When Will’s older brother Shawn is murdered in front of him, Will knows what he has to do. He follows the rules that Shawn taught him. No crying. No snitching. Get revenge. So Will gets a gun out of Shawn’s dresser in the room that they used to share and heads out of the apartment. But on his ride down to the lobby in the elevator, Will finds himself on a unique experience. On the sixth floor, Buck enters the elevator. Buck, who gave Shawn the gun that Will has in his pants waist. Buck, who had been killed. As the elevator continues down floor by floor, other dead people enter. There is the girl that Will saw killed when he was a child. There are family members who were killed. All of them followed the rules. All of them have a message for Will. All share Will’s story, but how will his story end?
This book is quite simply a masterpiece. Written in verse that captures the guilt, sadness and fear of all of the losses and the violence on the streets, the book sings a mournful cadence that gets into your blood. It’s a book that you can’t stop thinking about. One that asks far more questions than it answers, asking both Will and the reader about what they would do. Nothing presented here is simple or clear. It is all muddled, confusing, filled with grief and loss, revenge and pain.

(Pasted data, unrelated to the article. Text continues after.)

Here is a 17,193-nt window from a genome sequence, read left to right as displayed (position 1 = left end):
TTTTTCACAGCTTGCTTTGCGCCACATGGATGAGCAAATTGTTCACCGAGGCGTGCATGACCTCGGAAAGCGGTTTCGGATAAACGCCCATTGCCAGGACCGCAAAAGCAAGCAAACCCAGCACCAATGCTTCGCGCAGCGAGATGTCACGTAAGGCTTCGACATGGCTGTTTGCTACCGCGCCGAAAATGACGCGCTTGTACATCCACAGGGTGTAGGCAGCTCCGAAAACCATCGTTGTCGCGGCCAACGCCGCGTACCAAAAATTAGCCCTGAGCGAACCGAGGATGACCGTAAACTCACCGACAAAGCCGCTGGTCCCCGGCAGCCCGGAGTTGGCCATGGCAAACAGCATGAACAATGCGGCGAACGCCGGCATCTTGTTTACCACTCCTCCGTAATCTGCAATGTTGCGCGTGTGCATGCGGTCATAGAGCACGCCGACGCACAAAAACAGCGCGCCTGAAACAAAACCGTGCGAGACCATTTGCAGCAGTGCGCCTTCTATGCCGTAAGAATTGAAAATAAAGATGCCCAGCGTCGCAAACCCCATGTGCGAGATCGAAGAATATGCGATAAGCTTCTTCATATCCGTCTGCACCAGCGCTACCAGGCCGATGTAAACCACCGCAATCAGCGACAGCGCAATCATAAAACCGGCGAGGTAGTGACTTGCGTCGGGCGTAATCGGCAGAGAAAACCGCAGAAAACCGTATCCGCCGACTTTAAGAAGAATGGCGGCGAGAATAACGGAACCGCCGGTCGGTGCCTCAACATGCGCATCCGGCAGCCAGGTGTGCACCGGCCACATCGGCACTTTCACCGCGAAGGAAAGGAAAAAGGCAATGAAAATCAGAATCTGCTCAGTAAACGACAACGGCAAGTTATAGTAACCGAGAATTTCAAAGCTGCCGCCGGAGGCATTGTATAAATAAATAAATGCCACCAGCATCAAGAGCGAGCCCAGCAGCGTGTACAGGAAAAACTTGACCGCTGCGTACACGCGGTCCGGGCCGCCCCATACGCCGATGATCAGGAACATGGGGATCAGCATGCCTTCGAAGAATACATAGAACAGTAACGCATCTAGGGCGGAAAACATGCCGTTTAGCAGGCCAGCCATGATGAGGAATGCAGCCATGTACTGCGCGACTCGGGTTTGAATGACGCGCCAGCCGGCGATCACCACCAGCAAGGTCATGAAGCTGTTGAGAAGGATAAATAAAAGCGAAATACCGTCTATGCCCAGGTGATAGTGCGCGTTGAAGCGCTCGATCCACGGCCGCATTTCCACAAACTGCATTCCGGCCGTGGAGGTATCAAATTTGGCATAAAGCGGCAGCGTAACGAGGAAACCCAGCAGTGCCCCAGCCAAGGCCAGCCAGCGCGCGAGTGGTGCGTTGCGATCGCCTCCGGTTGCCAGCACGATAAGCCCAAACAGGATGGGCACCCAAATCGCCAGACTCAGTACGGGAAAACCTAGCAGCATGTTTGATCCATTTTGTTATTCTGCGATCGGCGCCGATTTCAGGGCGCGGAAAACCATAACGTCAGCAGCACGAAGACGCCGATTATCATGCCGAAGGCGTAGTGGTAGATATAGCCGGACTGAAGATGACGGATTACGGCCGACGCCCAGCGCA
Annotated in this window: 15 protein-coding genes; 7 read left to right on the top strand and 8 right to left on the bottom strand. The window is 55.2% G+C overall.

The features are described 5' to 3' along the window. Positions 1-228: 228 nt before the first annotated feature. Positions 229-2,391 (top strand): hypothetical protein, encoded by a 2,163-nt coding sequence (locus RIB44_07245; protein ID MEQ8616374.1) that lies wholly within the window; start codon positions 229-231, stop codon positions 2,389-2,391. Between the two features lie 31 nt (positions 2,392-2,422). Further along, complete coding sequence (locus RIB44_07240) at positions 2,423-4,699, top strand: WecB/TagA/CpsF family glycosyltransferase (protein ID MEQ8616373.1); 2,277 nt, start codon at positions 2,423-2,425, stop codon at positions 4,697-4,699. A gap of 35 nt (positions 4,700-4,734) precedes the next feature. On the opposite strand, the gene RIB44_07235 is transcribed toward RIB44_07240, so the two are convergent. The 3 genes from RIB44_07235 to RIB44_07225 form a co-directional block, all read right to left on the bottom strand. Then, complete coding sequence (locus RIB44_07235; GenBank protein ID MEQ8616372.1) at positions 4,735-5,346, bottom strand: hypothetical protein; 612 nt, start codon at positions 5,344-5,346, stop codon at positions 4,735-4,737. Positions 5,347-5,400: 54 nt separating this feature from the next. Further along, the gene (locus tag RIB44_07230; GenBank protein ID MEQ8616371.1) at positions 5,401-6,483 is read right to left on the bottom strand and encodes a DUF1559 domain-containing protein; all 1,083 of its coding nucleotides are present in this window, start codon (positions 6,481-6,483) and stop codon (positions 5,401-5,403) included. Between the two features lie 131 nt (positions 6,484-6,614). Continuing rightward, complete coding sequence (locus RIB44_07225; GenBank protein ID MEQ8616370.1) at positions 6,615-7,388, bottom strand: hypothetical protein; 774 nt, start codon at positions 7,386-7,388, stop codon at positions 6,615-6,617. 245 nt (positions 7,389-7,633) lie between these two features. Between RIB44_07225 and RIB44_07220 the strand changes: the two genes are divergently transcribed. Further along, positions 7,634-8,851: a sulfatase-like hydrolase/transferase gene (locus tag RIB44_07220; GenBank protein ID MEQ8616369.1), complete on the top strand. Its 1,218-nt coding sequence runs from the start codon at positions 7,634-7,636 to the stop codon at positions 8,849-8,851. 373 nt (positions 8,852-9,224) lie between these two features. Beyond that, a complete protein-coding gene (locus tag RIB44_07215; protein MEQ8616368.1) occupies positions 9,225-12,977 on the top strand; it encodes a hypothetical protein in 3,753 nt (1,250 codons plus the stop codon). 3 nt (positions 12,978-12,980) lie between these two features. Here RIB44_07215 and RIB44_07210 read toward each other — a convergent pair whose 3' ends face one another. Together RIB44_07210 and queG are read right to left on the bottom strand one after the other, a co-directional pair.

It takes a great author to craft a story in an elevator. Write it in verse that soars, then tighten the experience to one room, one long ride into the future and choices that have to be made. The verse is exceptional, the voice of Will and his ghosts are a clarion call to peace and breaking the rules. But can Will hear them in time?
Moving and deep, this verse novel is one of the best. Get this into the hands of teens, particularly reluctant readers who will discover they love poetry after all. Appropriate for ages 14-17.
ARC provided by Simon & Schuster.
Be the Change: A Grandfather Gandhi Story by Arun Gandhi and Bethany Hegedus, illustrated by Evan Turk (InfoSoup)